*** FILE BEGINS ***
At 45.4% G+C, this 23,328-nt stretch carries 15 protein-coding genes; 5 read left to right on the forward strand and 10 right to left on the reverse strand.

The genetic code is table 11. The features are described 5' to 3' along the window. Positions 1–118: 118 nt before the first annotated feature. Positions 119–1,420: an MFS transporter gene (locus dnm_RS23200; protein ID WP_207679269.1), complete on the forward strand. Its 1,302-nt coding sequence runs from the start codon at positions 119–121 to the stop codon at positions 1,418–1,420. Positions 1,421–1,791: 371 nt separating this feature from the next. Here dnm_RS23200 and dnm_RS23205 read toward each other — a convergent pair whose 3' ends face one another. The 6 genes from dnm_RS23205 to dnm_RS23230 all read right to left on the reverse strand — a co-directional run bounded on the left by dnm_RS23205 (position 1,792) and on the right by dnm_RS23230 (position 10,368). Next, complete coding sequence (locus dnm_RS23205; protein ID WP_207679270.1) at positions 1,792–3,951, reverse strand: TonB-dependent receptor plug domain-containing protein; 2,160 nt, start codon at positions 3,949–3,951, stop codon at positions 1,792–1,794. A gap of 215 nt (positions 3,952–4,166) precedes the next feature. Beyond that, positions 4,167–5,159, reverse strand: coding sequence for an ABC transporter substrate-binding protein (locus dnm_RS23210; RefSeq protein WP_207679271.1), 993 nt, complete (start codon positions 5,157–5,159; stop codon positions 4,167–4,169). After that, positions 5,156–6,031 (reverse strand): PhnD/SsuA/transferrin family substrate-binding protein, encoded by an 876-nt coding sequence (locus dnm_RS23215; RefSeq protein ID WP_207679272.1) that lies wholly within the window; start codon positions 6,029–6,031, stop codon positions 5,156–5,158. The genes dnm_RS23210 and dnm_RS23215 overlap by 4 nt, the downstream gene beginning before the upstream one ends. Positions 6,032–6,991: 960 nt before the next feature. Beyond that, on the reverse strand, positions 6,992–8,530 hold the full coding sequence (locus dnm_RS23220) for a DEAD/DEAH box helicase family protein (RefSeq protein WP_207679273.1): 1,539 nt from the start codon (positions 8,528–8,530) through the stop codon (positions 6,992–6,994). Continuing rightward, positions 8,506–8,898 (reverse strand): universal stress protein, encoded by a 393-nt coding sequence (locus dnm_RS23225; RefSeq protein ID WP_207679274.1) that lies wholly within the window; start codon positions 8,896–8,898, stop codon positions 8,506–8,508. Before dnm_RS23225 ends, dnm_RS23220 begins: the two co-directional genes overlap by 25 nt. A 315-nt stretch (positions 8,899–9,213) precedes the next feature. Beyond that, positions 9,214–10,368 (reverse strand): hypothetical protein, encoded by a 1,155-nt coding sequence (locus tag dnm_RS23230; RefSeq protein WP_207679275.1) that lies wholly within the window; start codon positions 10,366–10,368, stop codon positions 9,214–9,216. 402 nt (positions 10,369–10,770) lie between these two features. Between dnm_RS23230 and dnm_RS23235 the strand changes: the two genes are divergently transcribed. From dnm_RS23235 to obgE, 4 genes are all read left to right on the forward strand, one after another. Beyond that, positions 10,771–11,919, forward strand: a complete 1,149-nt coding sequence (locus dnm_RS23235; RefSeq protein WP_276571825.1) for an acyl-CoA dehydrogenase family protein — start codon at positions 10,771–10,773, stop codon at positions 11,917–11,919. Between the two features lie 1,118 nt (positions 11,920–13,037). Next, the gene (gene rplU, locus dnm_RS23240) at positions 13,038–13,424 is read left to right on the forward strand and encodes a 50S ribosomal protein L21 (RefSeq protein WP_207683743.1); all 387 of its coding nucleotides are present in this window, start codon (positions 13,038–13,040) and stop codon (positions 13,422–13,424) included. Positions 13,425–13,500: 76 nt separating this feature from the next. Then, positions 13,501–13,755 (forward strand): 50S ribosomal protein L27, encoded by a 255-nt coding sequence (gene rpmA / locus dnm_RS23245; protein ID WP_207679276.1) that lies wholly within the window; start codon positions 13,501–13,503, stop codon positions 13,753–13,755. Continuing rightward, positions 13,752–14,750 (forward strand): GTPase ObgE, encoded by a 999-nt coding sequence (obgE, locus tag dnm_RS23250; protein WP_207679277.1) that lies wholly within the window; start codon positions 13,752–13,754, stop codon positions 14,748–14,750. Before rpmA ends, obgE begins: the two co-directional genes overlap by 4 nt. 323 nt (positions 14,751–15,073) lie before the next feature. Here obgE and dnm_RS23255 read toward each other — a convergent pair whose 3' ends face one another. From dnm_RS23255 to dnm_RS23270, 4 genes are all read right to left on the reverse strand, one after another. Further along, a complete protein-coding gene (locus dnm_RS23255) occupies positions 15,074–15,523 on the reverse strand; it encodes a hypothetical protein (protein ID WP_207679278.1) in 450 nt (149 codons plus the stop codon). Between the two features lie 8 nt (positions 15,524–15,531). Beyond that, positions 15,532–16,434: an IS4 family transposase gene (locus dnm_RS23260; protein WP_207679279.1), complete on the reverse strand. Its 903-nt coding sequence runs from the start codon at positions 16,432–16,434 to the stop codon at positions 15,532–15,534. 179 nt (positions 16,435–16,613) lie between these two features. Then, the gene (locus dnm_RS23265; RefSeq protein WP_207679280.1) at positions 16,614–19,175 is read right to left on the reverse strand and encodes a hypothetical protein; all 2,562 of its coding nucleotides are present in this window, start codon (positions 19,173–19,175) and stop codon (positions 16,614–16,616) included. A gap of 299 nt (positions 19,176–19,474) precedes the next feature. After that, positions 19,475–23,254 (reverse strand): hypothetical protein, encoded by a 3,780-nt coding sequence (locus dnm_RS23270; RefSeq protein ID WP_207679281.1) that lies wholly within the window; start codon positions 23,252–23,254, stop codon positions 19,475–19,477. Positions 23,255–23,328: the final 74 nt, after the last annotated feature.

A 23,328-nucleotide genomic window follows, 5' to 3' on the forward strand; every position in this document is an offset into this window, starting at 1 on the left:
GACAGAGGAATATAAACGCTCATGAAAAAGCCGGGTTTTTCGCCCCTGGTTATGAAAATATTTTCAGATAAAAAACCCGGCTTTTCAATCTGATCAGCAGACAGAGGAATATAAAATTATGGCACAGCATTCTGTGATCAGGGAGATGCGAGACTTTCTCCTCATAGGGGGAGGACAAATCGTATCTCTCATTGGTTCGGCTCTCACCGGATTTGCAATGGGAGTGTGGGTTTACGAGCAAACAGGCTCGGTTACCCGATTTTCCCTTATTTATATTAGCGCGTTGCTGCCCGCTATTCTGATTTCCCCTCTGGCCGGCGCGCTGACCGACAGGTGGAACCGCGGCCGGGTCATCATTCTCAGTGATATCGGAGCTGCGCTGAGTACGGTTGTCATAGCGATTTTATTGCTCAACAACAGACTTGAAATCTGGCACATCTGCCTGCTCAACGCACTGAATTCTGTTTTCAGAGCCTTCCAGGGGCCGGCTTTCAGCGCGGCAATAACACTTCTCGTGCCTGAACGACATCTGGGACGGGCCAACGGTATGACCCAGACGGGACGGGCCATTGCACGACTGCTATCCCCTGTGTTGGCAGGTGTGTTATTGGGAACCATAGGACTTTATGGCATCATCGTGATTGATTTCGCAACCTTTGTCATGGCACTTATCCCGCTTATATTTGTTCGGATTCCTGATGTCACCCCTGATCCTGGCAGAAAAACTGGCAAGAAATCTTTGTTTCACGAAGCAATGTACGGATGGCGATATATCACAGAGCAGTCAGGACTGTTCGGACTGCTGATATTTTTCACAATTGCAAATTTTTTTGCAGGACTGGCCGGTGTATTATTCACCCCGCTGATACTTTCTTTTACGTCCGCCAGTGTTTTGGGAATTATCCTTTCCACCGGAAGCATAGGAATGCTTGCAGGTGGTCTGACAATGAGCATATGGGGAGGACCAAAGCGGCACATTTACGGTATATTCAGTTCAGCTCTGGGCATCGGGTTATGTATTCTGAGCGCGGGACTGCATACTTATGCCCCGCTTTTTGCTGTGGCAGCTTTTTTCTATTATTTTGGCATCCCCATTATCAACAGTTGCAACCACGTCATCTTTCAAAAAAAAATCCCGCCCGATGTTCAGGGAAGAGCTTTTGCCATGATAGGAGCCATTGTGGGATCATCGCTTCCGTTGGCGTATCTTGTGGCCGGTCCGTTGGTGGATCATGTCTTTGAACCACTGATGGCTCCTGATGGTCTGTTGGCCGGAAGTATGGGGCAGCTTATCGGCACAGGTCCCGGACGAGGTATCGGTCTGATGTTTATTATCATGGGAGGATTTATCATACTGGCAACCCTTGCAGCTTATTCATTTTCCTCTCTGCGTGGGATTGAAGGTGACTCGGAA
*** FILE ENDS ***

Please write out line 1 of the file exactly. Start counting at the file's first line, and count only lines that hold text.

At 45.4% G+C, this 23,328-nt stretch carries 15 protein-coding genes; 5 read left to right on the forward strand and 10 right to left on the reverse strand.